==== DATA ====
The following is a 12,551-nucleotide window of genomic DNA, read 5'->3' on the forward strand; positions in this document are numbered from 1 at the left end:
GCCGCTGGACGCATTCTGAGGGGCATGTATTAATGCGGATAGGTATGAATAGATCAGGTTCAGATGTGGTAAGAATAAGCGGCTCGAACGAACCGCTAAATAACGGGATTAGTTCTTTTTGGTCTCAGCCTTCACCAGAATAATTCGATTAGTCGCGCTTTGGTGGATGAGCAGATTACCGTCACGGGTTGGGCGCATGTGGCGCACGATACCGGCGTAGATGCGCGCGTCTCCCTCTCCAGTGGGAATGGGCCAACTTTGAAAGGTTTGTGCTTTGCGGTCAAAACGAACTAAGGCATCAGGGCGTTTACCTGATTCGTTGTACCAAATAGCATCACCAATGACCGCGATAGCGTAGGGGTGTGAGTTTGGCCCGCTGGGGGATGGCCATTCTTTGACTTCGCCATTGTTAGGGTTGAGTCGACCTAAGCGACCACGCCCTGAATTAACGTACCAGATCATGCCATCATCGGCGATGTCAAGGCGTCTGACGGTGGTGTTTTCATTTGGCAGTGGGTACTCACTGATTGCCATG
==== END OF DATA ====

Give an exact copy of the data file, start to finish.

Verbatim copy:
The following is a 12,551-nucleotide window of genomic DNA, read 5'->3' on the forward strand; positions in this document are numbered from 1 at the left end:
GCCGCTGGACGCATTCTGAGGGGCATGTATTAATGCGGATAGGTATGAATAGATCAGGTTCAGATGTGGTAAGAATAAGCGGCTCGAACGAACCGCTAAATAACGGGATTAGTTCTTTTTGGTCTCAGCCTTCACCAGAATAATTCGATTAGTCGCGCTTTGGTGGATGAGCAGATTACCGTCACGGGTTGGGCGCATGTGGCGCACGATACCGGCGTAGATGCGCGCGTCTCCCTCTCCAGTGGGAATGGGCCAACTTTGAAAGGTTTGTGCTTTGCGGTCAAAACGAACTAAGGCATCAGGGCGTTTACCTGATTCGTTGTACCAAATAGCATCACCAATGACCGCGATAGCGTAGGGGTGTGAGTTTGGCCCGCTGGGGGATGGCCATTCTTTGACTTCGCCATTGTTAGGGTTGAGTCGACCTAAGCGACCACGCCCTGAATTAACGTACCAGATCATGCCATCATCGGCGATGTCAAGGCGTCTGACGGTGGTGTTTTCATTTGGCAGTGGGTACTCACTGATTGCCATG